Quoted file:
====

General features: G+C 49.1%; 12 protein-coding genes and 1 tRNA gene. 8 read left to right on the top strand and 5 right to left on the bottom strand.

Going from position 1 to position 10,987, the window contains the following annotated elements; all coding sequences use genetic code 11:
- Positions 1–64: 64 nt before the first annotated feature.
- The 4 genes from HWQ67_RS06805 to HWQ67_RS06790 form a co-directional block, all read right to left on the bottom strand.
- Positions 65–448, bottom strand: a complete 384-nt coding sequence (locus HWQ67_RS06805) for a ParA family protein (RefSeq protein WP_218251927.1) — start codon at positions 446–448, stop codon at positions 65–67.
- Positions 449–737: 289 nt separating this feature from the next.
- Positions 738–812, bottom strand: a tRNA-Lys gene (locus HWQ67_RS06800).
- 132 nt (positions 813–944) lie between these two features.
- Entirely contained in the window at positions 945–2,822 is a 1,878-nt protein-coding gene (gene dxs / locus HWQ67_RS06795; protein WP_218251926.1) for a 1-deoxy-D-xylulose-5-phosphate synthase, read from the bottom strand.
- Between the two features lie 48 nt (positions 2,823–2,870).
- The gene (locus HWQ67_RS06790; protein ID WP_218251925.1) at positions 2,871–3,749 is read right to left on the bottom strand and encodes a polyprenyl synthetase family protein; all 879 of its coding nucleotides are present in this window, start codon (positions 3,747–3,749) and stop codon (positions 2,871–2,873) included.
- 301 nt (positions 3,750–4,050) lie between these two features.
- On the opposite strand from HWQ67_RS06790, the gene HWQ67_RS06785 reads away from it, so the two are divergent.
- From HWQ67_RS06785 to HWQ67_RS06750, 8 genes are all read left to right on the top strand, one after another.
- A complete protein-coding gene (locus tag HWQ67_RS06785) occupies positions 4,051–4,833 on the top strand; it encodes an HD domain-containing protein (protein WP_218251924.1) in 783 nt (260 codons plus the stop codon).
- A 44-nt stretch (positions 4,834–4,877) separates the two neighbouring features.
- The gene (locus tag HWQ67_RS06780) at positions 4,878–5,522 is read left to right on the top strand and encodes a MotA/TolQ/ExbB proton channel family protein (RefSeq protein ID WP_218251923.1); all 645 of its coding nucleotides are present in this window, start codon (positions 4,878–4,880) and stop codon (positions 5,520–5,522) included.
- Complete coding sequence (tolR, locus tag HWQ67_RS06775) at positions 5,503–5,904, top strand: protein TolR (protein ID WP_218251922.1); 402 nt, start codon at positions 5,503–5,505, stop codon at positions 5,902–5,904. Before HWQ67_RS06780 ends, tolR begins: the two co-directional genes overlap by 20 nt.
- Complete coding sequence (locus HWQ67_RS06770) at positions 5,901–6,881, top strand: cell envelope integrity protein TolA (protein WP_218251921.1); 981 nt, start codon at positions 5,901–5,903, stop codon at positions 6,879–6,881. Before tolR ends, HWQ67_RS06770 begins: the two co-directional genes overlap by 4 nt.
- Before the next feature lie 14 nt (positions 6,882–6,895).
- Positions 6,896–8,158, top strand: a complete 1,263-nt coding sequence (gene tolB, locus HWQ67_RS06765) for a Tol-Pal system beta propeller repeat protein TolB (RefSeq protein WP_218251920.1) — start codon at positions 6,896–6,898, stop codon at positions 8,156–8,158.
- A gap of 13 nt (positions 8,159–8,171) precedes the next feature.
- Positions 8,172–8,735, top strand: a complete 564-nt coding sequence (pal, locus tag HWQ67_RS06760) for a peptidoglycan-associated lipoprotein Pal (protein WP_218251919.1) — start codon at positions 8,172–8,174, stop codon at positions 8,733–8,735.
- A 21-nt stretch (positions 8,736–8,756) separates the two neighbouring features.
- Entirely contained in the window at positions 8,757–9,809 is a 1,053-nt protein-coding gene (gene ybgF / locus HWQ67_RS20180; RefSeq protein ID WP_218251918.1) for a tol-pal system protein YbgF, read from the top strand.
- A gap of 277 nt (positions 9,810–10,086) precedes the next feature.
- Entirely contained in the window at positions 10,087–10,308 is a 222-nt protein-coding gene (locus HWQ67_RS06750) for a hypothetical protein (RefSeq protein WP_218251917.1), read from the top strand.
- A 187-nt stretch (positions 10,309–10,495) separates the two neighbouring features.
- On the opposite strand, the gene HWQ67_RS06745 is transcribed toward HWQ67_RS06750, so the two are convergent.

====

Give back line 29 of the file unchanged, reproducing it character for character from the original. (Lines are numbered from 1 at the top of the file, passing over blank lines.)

- On the opposite strand, the gene HWQ67_RS06745 is transcribed toward HWQ67_RS06750, so the two are convergent.